Other options include a phone system in which the employee calls a data receptionist to report the information. Some states allow a fixed verification system in which a small device at the patient’s home is used to enter data that will be collected regularly.
Whatever method is used, it is important for healthcare organizations to ensure employees are diligently reporting the information. “What this means for organizations is that if the OIG is conducting this audit, they’re going to be looking very closely at the claims that are submitted and whether there is EVV data to support the claims that have been submitted for payment,” Mutisya says. “We’ve seen with some providers who are subject to the EVV requirements that there’s been a bit of a transition period. In some cases, it’s been a little difficult for staff members to get on board, maybe because they’re just used to doing things the old way. But what’s important to know is that there really isn’t an alternative, there isn’t an option, there’s no opt out.”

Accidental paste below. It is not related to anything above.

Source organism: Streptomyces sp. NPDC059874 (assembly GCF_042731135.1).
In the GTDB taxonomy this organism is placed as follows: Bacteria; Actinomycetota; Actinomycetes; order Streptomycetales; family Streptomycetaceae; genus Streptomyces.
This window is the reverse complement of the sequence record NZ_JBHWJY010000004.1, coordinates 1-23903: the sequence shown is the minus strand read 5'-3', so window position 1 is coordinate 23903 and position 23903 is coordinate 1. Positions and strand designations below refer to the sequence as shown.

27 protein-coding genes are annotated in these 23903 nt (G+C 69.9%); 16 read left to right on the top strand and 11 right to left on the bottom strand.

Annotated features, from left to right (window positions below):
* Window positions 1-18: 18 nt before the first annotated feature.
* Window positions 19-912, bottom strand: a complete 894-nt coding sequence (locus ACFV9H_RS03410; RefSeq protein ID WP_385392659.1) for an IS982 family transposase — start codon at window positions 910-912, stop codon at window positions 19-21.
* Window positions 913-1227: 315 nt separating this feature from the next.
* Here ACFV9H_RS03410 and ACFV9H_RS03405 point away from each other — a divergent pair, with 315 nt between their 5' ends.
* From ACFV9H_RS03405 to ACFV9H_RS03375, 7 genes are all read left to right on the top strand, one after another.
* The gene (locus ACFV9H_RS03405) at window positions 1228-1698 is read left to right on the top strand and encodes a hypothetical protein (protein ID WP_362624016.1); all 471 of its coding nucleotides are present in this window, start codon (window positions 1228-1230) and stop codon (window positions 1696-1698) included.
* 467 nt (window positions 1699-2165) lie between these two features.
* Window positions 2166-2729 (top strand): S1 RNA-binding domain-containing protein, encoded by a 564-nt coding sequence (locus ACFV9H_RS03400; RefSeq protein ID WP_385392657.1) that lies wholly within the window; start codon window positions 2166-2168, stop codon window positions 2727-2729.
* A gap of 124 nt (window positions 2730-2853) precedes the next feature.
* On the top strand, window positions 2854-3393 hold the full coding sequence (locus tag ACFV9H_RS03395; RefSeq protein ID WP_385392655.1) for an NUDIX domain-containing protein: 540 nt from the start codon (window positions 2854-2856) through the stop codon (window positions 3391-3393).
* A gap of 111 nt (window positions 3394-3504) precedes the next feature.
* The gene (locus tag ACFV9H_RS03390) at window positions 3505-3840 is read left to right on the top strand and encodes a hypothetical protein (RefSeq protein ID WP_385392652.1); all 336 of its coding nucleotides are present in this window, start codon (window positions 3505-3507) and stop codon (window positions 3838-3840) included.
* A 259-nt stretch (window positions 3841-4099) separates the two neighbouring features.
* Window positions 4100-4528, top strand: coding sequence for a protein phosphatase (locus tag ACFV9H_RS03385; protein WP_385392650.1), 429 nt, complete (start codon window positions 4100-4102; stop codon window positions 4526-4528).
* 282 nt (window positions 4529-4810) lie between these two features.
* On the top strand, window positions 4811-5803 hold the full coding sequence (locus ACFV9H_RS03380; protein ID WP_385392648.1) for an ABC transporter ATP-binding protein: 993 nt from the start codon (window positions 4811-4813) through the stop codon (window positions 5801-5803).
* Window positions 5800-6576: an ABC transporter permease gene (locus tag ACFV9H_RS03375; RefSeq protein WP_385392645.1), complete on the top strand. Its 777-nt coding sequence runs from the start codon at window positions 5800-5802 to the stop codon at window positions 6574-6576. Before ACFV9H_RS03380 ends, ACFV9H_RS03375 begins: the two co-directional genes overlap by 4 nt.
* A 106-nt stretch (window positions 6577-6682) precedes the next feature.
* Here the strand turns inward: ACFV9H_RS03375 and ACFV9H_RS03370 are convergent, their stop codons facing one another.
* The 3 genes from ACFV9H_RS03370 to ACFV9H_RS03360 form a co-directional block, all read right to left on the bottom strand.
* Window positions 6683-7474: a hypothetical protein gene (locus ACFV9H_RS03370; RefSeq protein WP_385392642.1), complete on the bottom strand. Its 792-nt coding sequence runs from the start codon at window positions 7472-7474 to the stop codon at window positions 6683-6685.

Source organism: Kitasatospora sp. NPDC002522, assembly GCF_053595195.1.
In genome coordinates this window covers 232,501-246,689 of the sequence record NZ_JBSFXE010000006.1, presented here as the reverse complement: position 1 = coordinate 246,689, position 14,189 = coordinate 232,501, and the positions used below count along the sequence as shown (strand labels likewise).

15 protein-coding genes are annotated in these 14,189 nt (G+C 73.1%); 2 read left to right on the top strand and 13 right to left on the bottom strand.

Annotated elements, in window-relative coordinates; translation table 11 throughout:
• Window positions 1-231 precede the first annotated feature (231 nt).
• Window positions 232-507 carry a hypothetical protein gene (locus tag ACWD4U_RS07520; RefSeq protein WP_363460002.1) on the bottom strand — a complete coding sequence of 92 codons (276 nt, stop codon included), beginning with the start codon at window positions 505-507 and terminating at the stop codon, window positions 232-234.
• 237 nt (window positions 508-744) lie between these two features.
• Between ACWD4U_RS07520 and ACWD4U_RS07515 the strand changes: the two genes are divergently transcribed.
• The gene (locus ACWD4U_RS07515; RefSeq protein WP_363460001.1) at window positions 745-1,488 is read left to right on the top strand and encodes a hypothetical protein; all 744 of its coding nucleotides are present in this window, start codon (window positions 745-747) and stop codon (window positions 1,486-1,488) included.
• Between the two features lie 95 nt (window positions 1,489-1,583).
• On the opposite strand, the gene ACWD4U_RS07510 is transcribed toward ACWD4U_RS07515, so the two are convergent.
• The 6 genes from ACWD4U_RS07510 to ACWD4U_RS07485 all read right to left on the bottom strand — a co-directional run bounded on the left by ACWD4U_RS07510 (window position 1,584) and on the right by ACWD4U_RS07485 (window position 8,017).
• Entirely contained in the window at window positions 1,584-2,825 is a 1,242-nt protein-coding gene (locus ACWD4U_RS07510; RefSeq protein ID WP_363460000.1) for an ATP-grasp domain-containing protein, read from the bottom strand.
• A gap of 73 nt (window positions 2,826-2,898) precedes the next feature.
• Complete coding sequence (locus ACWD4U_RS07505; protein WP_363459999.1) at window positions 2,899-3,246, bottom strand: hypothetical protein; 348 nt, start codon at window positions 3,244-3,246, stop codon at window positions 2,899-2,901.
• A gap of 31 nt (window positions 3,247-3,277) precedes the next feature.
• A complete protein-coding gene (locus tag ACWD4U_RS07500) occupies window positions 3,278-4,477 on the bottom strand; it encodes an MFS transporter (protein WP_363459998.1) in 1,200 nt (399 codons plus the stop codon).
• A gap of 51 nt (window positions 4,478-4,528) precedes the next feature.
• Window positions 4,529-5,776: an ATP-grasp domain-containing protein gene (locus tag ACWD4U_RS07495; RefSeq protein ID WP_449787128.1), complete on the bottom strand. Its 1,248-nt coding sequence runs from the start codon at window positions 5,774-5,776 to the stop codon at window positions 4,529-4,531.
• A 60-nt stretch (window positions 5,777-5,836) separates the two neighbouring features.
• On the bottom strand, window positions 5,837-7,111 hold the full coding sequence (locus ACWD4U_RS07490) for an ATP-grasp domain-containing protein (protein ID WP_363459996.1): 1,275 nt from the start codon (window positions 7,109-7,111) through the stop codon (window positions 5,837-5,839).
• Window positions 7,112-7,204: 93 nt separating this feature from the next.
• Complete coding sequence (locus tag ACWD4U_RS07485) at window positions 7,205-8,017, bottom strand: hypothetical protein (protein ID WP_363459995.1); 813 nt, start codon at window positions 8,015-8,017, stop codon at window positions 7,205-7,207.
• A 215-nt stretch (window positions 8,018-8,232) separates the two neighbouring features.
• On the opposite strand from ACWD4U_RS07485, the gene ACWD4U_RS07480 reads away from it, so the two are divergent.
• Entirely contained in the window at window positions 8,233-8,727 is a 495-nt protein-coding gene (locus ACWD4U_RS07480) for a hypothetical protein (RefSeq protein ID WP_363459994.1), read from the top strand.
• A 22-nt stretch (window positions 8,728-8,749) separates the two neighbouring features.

Mutisya recommends these best practices:
- Confirm required information has been properly submitted into the EVV system and that it is consistent with the claims billed.
- Submit prior authorization information along with EVV data to demonstrate the data are based on authorized services.
- Establish written policies and procedures that address EVV for employees to follow, such as what devices they are using and how they should be used.
- Conduct routine training on the use of EVV.